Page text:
Summary: 1) The Area in which the conflict took place (John 8:20), 2) The Lord’s Assertion (John 8:12), 3) The Leaders’ Accusation (John 8:13), 4) The Lord’s Answer to that accusation (John 8:14–19), and 5) His Announcement of their impending judgment (John 8:21).
Just in time for winter, Hydro One said it is working to reconnect power for hundreds of customers who are in the dark, because they had their electricity cut off due to unpaid bills. The power provider says it is reaching out to roughly 1,400 residential customers who failed to pay their bills in order to arrange reconnection for the rest of the winter season. (http://blackburnnews.com/chatham/chatham-news/2016/12/07/hydro-one-reconnect-customers/)
The Bible describes sinners as “those who leave the paths of uprightness to walk in the ways of darkness” (Prov. 2:13). But those who through repentance and faith in Jesus Christ “turn from darkness to light and from the dominion of Satan to God … receive forgiveness of sins and an inheritance among those who have been sanctified by faith in [God]” (Acts 26:18). They are “rescued … from the domain of darkness, and transferred … to the kingdom of His beloved Son” (Col. 1:13), becoming “sons of light and sons of day,” no longer “of night nor of darkness” (1 Thess. 5:5). Because God “has called [them] out of darkness into His marvelous light” (1 Peter 2:9), those who “were formerly darkness … now … are Light in the Lord” (Eph. 5:8).
Presenting His divinity in John 8:12-21, Jesus makes an astounding claim about Himself—that He is the Light of the World. Yet, those who are in darkness, especially from the Jewish religious leaders, oppose this presentation. In showing how He brings light and what this means, John presents: 1) The Area in which the conflict took place (John 8:20), 2) The Lord’s Assertion (John 8:12), 3) The Leaders’ Accusation (John 8:13), 4) The Lord’s Answer to that accusation (John 8:14–19), and 5) His Announcement of their impending judgment (John 8:21).
In showing how He brings light and what this means, John presents:
1) The Area (John 8:20)
John 8:20 20 These words he spoke in the treasury, as he taught in the temple; but no one arrested him, because his hour had not yet come. (ESV)
In John’s original writing, when he says “These words he spoke” the discussion starting in John 8:12 immediately follows John 7:52. The intervening passage, 7:53–8:11, about Jesus forgiving the woman taken in adultery interrupts the narrative’s continuity and is not included in the earliest manuscripts(Barton, B. B. (1993). John (p. 171). Wheaton, IL: Tyndale House)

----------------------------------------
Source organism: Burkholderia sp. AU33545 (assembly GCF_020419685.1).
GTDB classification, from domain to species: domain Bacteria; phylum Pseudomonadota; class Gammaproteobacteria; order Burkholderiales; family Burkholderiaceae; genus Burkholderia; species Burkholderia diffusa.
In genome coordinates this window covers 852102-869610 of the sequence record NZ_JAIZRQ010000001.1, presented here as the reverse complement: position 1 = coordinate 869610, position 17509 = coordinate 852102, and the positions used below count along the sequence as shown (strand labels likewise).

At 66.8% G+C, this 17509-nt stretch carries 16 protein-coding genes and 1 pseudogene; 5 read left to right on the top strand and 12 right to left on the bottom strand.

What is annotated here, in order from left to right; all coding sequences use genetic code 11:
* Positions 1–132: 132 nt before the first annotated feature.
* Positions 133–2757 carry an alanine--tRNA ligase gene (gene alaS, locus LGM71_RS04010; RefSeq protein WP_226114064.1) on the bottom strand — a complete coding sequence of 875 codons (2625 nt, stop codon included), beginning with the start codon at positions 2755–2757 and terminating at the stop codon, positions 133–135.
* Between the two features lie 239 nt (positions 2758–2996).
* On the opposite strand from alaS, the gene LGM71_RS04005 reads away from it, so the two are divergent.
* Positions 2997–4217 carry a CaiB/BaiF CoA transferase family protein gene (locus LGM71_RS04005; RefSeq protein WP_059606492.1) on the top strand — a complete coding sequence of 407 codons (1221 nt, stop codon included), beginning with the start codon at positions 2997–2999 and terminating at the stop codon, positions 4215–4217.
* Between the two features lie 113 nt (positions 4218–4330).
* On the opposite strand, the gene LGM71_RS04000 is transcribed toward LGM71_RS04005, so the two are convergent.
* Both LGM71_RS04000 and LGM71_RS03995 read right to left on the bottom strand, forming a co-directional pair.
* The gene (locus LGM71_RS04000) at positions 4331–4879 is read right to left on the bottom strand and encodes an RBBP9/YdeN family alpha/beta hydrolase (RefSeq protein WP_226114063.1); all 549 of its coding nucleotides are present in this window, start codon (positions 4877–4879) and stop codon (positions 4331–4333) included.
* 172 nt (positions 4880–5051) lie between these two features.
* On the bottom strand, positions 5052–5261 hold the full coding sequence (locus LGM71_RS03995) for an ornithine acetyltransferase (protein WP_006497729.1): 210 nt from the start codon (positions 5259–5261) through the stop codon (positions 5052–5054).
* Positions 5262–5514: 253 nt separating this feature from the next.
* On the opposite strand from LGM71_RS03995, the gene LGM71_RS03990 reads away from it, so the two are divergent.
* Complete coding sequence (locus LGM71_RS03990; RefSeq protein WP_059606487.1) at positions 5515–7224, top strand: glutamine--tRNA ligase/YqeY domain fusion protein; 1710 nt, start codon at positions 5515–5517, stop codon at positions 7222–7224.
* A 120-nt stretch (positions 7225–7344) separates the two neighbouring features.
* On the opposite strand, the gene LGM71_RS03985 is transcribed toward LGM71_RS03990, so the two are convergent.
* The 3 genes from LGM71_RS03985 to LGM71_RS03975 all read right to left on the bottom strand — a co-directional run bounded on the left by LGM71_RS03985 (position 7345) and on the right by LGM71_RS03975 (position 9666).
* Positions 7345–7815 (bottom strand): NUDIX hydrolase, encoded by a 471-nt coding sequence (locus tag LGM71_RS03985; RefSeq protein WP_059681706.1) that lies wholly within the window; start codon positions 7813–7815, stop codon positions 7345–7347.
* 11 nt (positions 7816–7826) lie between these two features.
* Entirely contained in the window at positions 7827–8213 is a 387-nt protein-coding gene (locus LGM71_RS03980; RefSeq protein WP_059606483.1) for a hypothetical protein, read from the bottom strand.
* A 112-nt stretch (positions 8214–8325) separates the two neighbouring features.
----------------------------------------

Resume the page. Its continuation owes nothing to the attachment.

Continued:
The setting for the Lord’s confrontation with the religious leaders was the temple treasury, located in the section in the temple complex called the Court of the Women (the second outermost court). The court covered a space upwards of two hundred feet square, and was surrounded by a colonnade, within which, and against the wall, were the thirteen trumpet, shaped chests, called “trumpets” from their shape, for charitable contributions. Each treasure box was marked to designate how the money put in it would ostensibly be used (for the temple tax and various offerings).This court was the most public part of the temple It was at this site that Jesus would later observe a poor widow making her cent offering (Mark 12:41–44; Luke 21:1–4).(Vincent, M. R. (1887). Word studies in the New Testament (Vol. 2, p. 168). New York: Charles Scribner’s Sons.).
Since the Court of the Women was a busy public location, it was ideal for Jesus to teach there. The Sanhedrin met in a nearby hall, almost within earshot of the Lord’s voice, yet no one arrested/seized Him, because His hour had not yet come. John uses this term “hour” in several ways: (1) for time (cf. 1:39; 4:6, 52, 53; 11:9; 16:21; 19:14; 19:27); (2) for the end time (cf. 4:21, 23; 5:25, 28); (3) but here for His last days (arrest, trials, death, cf. 2:4; 7:30; 8:20; 12:23, 27; 13:1; 16:32; 17:1). As John had previously explained in John 2:4 this shows Jesus’ self-understanding about His appointed purpose (cf. Mark 10:45). Jesus was always under the sovereign control of His Father and the divine schedule, so that His enemies were powerless to harm Him before the appointed time. (Utley, R. J. (1999). The Beloved Disciple’s Memoirs and Letters: The Gospel of John, I, II, and III John (Vol. Volume 4, p. 26). Marshall, Texas: Bible Lessons International )
Illustration: Andrew Murray’s Four Truths
The reality that Christ was in complete control of events here, should give us great comfort and guidance. It did for South African pastor Andrew Murray who once faced a terrible crisis. Gathering himself into his study, he sat a long while quietly, prayerfully, thoughtfully. His mind flew at last to his Lord Jesus, and picking up his pen, he wrote these words in his journal: “First, He brought me here, it is by His will that I am in this strait place: in that fact I will rest. Next, He will keep me here in His love, and give me grace to behave as His child. Then, He will make the trial a blessing, teaching me the lessons He intends me to learn, and working in me the grace He means to bestow. Last, in His good time He can bring me out again—how and when He knows.(Finall) Let me say I am here, (1) By God’s appointment (2) In His keeping, (3) Under His training, and (4) For His time.” (V. Raymond Edman, They Found the Secret (Grand Rapids, MI: Zondervan, 1960), 97.)